In this season of callistemons and roses, the draft Fishermans Bend Framework was released.
It is just over a year since the Vision for Fishermans Bend and each of its precincts was adopted.
While it is understandably tempting to dive straight into your area of interest – whether it’s transport, heritage or sustainability – the framework is designed as an integrated approach to the planning for Fishermans Bend. Every objective is inter-related in the Framework.
The organising principle of the Framework is Green Star Communities – a rating tool developed by the Green Building Council of Australia. Green Star Communities is not only about buildings. It covers five elements: governance, economic prosperity, liveability, environment and innovation. Committing to Green Star Communities as the Government has done means committing to performance being assessed/rated over time.
The Framework was released even as two of the earliest projects to gain planning approval under former Minister Guy reached completion – the Gravity tower and 164 Ingles St. It is unlikely that either of these projects would be supported under the newly released framework which seeks to avoid both the over and under development of sites.
The map showing developments under construction and approved at the end of 2017 (p18) illustrates the concentration of development pressure in the Montague precinct to the north.
It is even more tempting to go straight to the pages that sum up the heights and setbacks across the renewal area but the planning approach is more nuanced and detailed than that. Rather than relying only on height controls, the amount that can be built on a site is guided by Floor Area Ratios. The approach has been adopted to encourage more diverse building types that respond to the constraints and opportunities of sites, rather than just the tower on podium which has been the pattern of development to date. More intense development is allowed around the proposed public transport infrastructure.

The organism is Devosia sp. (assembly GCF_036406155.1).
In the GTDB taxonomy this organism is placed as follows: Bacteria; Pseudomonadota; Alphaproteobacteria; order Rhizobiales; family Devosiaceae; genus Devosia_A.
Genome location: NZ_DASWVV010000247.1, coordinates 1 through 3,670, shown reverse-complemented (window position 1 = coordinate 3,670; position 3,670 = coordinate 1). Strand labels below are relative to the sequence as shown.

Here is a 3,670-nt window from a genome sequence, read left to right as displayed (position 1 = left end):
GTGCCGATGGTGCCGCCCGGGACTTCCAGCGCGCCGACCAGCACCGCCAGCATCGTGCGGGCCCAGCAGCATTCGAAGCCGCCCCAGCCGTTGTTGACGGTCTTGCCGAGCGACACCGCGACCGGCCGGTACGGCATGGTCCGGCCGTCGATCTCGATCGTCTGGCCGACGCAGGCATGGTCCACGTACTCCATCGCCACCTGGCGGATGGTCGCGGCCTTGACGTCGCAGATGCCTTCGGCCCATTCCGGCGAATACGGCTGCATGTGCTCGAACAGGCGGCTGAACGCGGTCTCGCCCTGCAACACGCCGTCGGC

The framework allows for Floor Area Uplift (FAU) where a developer is allowed to build more floor area on a site in exchange for making a contribution of an agreed public benefit. In the framework the agreed public benefit is for for affordable housing and additional open space.
Here are three things I strongly support in the Framework which are consistent with all the views expressed to date on Port Places:
(1) The emphasis on walking and cycling.
Make Fishermans Bend a great place to walk for people with a wide range of abilities and needs (Objective 1.2, p30)
Make Fishermans Bend an exceptional place to cycle (Objective 1.3, p33)
(2) Detailed objectives on tree canopy and green infrastructure, (Objective 4, p60) open space linkages and biodiversity. (Objective 6, p63)
(3) The Framework has a much deeper respect for and understanding of Fishermans Bend’s history – natural and cultural – than the 2014 Framework plan. Heritage and character are recognised as integral to a sense of place and identity.
The Framework is supported by a range of background studies, all of which are available from the Fishermans Bend website.
Since this is such a hugely important project, I will return to highlight different parts of the Framework over coming weeks.
There are many opportunities to speak with members of the Fishermans Bend Taskforce about the issues that are closest to you and to form your view on the Framework. Submissions are due on 15 December.
Friday 3 November
8am onwards at the South Melbourne market
Sunday 19 November
Drop-in session 11am-1.30pm Sandridge Room, North Port Oval, 525 Williamstown Road, Port Melbourne
Fishermans Bend – all the documents and updates